I was reading an article on Elephant Journal titled “The Bad Habit That Almost Ruined My Marriage” by Lynn Shattuck. In this article, Lynn was writing about a realization that she was ruining her marriage because she was becoming obsessed with keeping score. There were two specific sentences she captured that I would like to dissect herein.
I find the tendency of keeping score in relationships to be both natural and healthy, although there are some nuances to explore.
1. “Scorekeeping is inherently divisive.”
Let’s separate two distinct acts right off the bat. Keeping score and doing something about the score are two very different things. We don’t need to take a specific action or say a certain word to know where things stand in a relationship.
We know when we are giving more than we get because of how we feel about it. In this, we are always keeping score. The person on the baseball field flipping the numbers, 1, 2, 3 can flip numbers until the cows come home. Now, if we feel like we’re on the wrong end of a 13-2 score, we can choose to do something about it. This would be different than keeping score. This would be doing something about the uneven score.
Can this be divisive? That depends on the approach. Are we screaming? Are we being unruly and not letting our partner get a word in edgewise? Perhaps this would make the situation divisive. But the simple act of bringing up a consistent disparity in a relationship is not divisive. It’s called seeking an equal partnership and putting your concerns about its current state on the table.
2. “People who keep score grasp onto what they’re owed. Then, when they need something, they let people know they’re owed.”
There is a very transactional feeling to the word “owed.” When I am in a partnership with someone, it’s not about being owed.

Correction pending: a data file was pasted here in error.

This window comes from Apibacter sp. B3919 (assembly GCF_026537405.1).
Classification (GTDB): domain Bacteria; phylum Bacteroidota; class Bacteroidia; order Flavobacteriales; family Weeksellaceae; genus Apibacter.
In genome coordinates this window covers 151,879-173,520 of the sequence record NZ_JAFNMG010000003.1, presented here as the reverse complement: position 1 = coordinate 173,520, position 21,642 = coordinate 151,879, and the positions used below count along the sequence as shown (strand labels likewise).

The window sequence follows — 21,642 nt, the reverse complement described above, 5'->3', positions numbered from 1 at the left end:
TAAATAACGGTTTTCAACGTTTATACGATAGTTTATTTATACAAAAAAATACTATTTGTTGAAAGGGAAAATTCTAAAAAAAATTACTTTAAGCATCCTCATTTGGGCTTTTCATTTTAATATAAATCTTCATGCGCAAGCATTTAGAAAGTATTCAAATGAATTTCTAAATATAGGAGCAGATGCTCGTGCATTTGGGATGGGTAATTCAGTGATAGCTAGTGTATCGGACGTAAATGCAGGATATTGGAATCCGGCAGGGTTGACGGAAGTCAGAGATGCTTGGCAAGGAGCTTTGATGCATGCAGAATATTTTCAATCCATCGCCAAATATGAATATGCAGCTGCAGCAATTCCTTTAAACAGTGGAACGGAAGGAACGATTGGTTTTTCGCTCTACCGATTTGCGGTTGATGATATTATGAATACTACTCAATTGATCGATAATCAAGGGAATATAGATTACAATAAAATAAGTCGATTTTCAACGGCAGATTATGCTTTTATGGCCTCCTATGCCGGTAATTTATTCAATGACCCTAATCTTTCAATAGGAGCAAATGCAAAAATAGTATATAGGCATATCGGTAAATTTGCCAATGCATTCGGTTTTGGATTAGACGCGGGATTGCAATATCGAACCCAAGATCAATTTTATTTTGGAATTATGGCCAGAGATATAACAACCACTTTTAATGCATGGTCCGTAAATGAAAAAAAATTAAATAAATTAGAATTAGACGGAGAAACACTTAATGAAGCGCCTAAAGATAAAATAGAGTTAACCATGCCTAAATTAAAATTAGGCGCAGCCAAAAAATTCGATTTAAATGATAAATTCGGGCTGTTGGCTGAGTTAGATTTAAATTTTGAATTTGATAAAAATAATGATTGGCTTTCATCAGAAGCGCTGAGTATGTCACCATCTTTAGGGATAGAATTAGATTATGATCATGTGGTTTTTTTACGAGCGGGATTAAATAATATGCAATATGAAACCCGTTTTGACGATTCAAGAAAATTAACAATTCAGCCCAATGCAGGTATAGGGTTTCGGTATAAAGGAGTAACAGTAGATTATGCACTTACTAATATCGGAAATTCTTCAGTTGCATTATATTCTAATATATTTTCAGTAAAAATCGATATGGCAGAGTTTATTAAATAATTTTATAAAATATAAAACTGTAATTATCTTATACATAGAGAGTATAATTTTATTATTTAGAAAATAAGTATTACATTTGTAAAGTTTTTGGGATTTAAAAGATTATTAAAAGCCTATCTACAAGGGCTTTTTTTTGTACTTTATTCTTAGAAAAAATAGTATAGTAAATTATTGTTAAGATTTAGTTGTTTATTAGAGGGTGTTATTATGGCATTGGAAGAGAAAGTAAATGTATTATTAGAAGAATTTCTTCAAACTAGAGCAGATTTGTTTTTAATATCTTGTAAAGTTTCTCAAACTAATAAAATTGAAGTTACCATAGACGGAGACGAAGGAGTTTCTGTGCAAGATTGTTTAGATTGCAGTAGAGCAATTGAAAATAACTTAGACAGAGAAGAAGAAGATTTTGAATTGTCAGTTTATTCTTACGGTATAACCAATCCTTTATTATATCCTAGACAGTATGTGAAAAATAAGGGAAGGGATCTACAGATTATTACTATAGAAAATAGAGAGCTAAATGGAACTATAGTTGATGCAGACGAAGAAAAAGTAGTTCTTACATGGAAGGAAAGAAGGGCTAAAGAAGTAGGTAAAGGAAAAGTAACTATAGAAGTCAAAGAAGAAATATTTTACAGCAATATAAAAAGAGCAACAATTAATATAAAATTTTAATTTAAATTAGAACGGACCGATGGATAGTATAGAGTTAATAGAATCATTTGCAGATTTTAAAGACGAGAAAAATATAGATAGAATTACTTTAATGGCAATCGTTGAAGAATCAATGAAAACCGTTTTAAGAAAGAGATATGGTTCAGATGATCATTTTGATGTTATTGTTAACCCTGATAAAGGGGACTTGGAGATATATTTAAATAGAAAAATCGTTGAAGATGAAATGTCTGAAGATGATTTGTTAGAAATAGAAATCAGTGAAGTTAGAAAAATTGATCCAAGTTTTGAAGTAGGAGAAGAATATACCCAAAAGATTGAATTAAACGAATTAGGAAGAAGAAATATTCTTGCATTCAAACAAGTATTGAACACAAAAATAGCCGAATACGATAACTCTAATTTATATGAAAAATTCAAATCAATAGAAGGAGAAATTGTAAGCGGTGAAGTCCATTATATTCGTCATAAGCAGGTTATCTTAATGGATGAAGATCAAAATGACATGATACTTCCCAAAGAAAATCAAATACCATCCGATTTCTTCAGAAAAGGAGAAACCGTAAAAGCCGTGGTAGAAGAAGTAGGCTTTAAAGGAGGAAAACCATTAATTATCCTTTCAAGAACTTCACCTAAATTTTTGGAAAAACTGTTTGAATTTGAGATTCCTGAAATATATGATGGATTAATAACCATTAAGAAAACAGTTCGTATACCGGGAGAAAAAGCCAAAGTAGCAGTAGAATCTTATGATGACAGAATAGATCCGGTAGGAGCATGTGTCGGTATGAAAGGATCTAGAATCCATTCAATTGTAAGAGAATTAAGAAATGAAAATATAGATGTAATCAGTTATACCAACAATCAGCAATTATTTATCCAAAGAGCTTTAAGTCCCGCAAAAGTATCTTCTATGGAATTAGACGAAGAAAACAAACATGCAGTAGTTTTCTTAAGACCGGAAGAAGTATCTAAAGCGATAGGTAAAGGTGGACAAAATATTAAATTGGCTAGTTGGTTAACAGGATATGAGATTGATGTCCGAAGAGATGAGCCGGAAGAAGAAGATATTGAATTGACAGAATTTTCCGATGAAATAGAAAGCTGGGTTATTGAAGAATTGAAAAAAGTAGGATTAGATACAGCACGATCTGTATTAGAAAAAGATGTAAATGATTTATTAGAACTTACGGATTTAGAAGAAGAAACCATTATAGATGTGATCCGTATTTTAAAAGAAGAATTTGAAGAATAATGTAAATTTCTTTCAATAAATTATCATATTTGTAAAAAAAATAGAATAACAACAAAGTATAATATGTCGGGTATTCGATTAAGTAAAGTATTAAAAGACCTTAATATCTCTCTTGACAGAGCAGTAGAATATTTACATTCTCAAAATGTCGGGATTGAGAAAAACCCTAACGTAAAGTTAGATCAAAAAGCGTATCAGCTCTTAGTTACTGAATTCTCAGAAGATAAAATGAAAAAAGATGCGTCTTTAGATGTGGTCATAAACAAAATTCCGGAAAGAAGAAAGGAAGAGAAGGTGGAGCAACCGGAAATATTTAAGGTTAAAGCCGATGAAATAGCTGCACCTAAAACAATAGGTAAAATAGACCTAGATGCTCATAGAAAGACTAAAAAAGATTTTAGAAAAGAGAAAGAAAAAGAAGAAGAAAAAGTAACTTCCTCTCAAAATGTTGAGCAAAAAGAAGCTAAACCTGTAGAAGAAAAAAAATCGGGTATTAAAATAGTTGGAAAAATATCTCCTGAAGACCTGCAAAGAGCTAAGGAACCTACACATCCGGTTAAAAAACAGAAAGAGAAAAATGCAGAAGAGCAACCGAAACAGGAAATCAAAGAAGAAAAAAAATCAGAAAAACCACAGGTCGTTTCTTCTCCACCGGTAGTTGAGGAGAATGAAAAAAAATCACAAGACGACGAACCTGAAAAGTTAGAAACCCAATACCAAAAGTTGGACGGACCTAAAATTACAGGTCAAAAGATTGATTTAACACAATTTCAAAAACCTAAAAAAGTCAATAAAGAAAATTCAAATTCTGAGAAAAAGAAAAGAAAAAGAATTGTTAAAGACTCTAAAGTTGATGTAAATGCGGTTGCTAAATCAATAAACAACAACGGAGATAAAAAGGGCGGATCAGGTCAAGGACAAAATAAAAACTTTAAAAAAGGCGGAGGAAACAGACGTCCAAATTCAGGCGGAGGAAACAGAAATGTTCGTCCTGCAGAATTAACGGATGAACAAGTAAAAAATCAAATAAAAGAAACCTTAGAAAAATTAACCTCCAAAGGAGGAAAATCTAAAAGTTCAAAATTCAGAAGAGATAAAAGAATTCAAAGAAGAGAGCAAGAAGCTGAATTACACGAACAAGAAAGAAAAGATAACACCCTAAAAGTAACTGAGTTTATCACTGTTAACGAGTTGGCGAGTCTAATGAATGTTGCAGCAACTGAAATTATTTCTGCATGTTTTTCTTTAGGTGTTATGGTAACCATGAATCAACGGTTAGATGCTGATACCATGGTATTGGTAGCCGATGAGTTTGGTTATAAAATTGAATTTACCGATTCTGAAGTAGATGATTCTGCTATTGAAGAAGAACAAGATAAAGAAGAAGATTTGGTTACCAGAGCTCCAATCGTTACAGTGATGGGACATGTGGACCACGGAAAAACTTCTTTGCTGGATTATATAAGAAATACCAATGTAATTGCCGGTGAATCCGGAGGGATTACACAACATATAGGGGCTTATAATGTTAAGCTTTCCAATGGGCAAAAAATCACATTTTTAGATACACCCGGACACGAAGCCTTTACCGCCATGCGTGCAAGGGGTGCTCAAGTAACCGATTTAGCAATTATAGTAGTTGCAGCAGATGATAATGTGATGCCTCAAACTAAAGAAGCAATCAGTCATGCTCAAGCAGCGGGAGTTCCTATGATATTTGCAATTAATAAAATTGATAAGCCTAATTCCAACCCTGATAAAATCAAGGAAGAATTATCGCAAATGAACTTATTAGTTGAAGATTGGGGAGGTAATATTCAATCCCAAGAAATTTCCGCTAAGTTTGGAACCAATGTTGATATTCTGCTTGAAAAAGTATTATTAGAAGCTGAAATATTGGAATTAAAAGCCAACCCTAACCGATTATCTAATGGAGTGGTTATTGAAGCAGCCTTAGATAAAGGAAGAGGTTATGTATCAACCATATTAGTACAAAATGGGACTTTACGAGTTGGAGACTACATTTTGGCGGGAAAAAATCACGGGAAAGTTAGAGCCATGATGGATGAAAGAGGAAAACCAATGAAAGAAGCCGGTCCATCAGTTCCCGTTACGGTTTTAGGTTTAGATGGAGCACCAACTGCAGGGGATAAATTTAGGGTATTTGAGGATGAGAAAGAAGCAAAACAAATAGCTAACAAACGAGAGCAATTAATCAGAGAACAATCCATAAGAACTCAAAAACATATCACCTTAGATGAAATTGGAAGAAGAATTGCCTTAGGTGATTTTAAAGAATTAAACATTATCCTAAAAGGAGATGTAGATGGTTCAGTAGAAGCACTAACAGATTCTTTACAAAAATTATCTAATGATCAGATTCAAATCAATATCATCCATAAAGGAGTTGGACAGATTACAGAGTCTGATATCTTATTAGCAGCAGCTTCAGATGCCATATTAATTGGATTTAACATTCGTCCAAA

It is about give-and-take.
It is about sacrifice and compromise.
And most importantly, it is about each person taking care of the other person. So, as we remember from our dissection of sentence one, everyone keeps score. And in keeping score, there are times when someone realizes that they are giving more than they get, and in a consistent manner, that’s worrisome to them. In this, it’s not about being owed but about being honored, being respected.
If we’re going to tell people that keeping score is divisive, we better train people on how to hide what comes naturally to them: awareness. We have all been in situations where we gave more than we got. It did not feel good and we wanted to understand what was happening. Why is my partner, who I spend so much time and energy giving to, not reciprocating? How can they be so clueless, selfish, or self-absorbed so as to completely nullify my needs as I attend to theirs?
All of this comes from a simple and natural state called “awareness.” It’s your head and your heart in unison in that moment you realized that you’ve given more than you’ve received for far too long. And it stung. Exploring this with your partner is necessary and in no ways makes you divisive, nor does it mean you feel like you’re owed. What it does mean is that you have the natural awareness of the score and the self-respect and courage to address it.
We all keep score, although some of us choose to turn a blind eye to it. Perhaps the 99-3 score seems insurmountable. If only we had addressed it when the game was within reach.
Now, there are situations where keeping score and doing something about the score can be divisive. I had a client that wrote down everything she did that she felt exceeded what her boyfriend did at that same point in their relationship. She clearly felt as though the give-and-take was so bad that she had to document it.
This goes well beyond natural awareness, and one may rightfully ask why the couple is still together if the feeling of inequity is so high. As well, there are people that turn combative when addressing the uneven score. They have an idea in their mind about what their partner should be doing, but rather than seeking to understand, they go into accusatory mode and threaten the relationship at its core. Keeping score and doing something about the score can be divisive and unhealthy in these and like situations.
That said, let’s not bring keeping score in relationships in a general, negative light and judge all who do so. Let’s look at it objectively and realize that our own awareness makes keeping score a natural thing and teach people how to effectively address an uneven score should they see one.
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